Va. Guard Soldiers gain valuable experience while assigned to JNGAU

Col. Fred Bolton presents Maj. Paul Gravely with the Joint Services Commendation Medal and Joint Chiefs of Staff Identification Badge earned by Gravely during his tour of duty with the Joint National Guard Augmentation Unit in Suffolk, Va. (Photo by Capt. Andrew J. Czaplicki, Virginia National Guard Public Affairs)

Col. Fred Bolton presents Maj. Paul Gravely with the Joint Services Commendation Medal and Joint Chiefs of Staff Identification Badge earned by Gravely during his tour of duty with the Joint National Guard Augmentation Unit in Suffolk, Va. (Photo by Capt. Andrew J. Czaplicki, Virginia National Guard Public Affairs)

SUFFOLK, Va. — Virginia National Guard Soldiers assigned to the Norfolk-based Joint National Guard Augmentation Unit, 91st Troop Command, receive a unique opportunity to work alongside other services and train with joint commands during their tour.

“This is the most unique experience in the Virginia National Guard,” said Lt. Col. Patrick Bulger. “You’re looking at things from a strategic level, from a level that is a universal leap above what you would see on a normal drill weekend.”

Virginia Guard Soldiers assigned to JNGAU are split between two organizations. Approximately 14 Virginia Guard Soldiers are assigned to Joint Task Force-Civil Support based at Fort Eustis while another 14 are assigned to support the J-7 (Joint Force Development) for The Joint Staff in Suffolk.

JTF-CS is a standing joint task force and subordinate command of U.S. Army North which anticipates, plans, and prepares for Chemical, Biological, Radiological, and Nuclear Defense Support of Civil Authorities response operations. Soldiers assigned here primarily stick to their assigned duty position and serve as they would in any other unit.

Soldiers assigned to J-7 serve in a variety of positions and provide support to major command exercise around the world throughout the year. The Soldiers drill once a month but their annual training is often scheduled around major exercises.

They are part of the Joint Reserve Unit, which consists of National Guard Soldiers as well Army, Navy, Air Force, Marine Corps, and Coast Guard reservists. Their mission is to assist the Joint Staff with joint force development, training, exercises, doctrine, lessons learned, and concept development and experimentation.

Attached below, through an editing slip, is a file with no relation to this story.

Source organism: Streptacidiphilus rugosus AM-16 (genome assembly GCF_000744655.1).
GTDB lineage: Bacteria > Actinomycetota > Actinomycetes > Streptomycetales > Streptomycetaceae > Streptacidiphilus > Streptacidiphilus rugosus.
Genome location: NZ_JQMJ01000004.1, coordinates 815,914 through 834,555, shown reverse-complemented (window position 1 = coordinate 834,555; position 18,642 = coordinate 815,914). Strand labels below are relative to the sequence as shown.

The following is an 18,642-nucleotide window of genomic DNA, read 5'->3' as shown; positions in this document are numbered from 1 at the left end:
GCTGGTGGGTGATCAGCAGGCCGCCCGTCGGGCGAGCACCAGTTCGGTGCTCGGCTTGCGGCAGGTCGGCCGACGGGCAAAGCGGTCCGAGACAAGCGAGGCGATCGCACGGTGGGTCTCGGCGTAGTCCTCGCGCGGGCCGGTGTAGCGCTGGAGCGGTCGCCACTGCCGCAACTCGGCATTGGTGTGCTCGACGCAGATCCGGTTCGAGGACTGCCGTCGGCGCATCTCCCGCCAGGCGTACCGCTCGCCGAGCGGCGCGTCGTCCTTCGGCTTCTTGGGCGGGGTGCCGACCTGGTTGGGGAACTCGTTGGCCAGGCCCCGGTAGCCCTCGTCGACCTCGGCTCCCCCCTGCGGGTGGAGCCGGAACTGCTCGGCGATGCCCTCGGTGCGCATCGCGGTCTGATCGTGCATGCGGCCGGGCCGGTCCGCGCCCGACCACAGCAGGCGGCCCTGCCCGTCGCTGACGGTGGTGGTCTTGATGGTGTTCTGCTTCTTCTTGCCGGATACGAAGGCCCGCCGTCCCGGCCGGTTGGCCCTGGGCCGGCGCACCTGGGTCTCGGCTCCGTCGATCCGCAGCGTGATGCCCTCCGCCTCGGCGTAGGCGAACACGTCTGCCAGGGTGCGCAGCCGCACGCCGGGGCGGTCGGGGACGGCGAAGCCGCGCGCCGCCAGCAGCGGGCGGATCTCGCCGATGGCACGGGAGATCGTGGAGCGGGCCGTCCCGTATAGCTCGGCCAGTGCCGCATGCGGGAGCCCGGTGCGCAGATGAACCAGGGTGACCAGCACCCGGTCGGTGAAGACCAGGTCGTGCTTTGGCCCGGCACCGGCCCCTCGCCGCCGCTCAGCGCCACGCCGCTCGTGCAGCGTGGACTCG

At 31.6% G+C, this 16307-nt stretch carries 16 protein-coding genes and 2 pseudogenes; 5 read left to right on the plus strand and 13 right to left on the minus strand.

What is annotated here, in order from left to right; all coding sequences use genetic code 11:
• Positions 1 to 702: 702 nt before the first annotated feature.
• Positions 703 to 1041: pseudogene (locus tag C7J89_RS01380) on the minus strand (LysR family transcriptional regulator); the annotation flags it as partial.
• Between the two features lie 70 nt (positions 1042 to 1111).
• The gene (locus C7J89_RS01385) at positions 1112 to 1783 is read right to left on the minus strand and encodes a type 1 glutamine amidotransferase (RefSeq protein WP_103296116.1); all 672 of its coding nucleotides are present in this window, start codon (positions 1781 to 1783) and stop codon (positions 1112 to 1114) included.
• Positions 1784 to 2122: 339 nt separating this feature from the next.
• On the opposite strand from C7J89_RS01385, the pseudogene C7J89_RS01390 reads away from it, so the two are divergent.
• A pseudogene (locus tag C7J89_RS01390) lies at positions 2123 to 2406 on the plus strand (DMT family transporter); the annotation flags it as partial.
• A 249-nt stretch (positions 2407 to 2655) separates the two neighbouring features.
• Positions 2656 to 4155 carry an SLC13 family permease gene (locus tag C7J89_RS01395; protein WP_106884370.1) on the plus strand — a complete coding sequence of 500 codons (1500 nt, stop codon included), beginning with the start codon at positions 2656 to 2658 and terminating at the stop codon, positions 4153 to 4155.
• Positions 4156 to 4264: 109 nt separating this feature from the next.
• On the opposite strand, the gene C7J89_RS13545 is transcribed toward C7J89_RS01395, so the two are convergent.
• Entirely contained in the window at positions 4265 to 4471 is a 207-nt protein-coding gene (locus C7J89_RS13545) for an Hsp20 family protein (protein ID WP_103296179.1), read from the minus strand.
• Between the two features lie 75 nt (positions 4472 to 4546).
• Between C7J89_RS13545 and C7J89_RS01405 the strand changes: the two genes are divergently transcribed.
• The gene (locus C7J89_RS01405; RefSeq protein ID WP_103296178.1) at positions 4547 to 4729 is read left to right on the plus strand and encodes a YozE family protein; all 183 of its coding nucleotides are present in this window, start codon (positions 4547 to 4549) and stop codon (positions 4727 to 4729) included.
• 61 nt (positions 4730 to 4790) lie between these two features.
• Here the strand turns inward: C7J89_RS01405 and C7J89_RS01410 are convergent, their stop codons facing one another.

“We support and augment the fulltime civilians and military personnel when they conduct major exercises,” Bulger explained. “We’re able to help out with their manpower problems, to go to exercises and seamlessly fill that role.”

The J7 mission is to support the Chairman of the Joint Chiefs of Staff and the Joint Warfighter through joint force development in order to advance the operational effectiveness of the current and future joint force.

After two years of assignment to JNGAU and the J7, Virginia Guard Soldiers are also authorized to wear the Office of the Joint Chiefs of Staff Identification Badge.

The Soldiers are often put into roles where they might have experience or where they might best serve the organization. Either way they return from their tour at J-7 more knowledgeable about the military as a whole. Soldiers get used to dealing with organizations and leaders at a level higher than combatant commands.

“A regularly drilling Virginia Guard Soldier is probably not going to work with two or three- star commands on a regular basis, unless they are on the staff of the 29th Infantry Division or TAG,” Bulger said.

Because many of the Virginia Guard Soldiers have such a depth of knowledge, they often end up being assigned as section chiefs or in leadership positions with the Joint Reserve Element. Twenty percent of the leadership roles in the Joint Reserve Unit are filled by Virginia Guard Soldiers, according to Bulger.

“This is a unique opportunity to interact with other services and learn their perspectives,” said Capt. Will Johnson, who has been assigned to JNGAU for more than two years.

“I didn’t realize all the operations and how other services work together,” added Capt. Jacob Bennington. “I’ve learned how the Guard fits in with the rest of the DOD and how that impacts how the Guard operates.”